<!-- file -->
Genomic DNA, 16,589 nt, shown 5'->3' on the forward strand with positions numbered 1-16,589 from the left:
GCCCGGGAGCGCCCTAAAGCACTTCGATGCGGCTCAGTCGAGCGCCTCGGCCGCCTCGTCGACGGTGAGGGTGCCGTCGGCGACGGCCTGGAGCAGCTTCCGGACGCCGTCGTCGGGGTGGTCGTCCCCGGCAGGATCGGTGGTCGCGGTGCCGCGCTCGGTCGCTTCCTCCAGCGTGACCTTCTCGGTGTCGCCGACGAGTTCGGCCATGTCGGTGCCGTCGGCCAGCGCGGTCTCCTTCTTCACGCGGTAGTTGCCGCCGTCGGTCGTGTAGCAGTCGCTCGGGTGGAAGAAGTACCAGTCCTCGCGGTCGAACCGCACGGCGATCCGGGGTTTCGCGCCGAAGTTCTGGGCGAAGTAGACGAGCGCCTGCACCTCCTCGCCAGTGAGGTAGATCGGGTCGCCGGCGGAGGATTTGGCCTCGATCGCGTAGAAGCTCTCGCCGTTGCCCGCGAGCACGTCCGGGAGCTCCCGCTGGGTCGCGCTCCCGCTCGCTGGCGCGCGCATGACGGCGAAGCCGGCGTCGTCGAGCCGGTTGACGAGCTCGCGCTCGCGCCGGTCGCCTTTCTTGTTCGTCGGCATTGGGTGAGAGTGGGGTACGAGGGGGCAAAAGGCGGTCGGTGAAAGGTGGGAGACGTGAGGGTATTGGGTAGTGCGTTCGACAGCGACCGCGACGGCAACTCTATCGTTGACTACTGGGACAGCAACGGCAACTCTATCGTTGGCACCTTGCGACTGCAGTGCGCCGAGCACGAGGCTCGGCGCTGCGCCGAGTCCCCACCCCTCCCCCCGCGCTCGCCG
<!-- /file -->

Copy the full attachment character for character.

Genomic DNA, 16,589 nt, shown 5'->3' on the forward strand with positions numbered 1-16,589 from the left:
GCCCGGGAGCGCCCTAAAGCACTTCGATGCGGCTCAGTCGAGCGCCTCGGCCGCCTCGTCGACGGTGAGGGTGCCGTCGGCGACGGCCTGGAGCAGCTTCCGGACGCCGTCGTCGGGGTGGTCGTCCCCGGCAGGATCGGTGGTCGCGGTGCCGCGCTCGGTCGCTTCCTCCAGCGTGACCTTCTCGGTGTCGCCGACGAGTTCGGCCATGTCGGTGCCGTCGGCCAGCGCGGTCTCCTTCTTCACGCGGTAGTTGCCGCCGTCGGTCGTGTAGCAGTCGCTCGGGTGGAAGAAGTACCAGTCCTCGCGGTCGAACCGCACGGCGATCCGGGGTTTCGCGCCGAAGTTCTGGGCGAAGTAGACGAGCGCCTGCACCTCCTCGCCAGTGAGGTAGATCGGGTCGCCGGCGGAGGATTTGGCCTCGATCGCGTAGAAGCTCTCGCCGTTGCCCGCGAGCACGTCCGGGAGCTCCCGCTGGGTCGCGCTCCCGCTCGCTGGCGCGCGCATGACGGCGAAGCCGGCGTCGTCGAGCCGGTTGACGAGCTCGCGCTCGCGCCGGTCGCCTTTCTTGTTCGTCGGCATTGGGTGAGAGTGGGGTACGAGGGGGCAAAAGGCGGTCGGTGAAAGGTGGGAGACGTGAGGGTATTGGGTAGTGCGTTCGACAGCGACCGCGACGGCAACTCTATCGTTGACTACTGGGACAGCAACGGCAACTCTATCGTTGGCACCTTGCGACTGCAGTGCGCCGAGCACGAGGCTCGGCGCTGCGCCGAGTCCCCACCCCTCCCCCCGCGCTCGCCG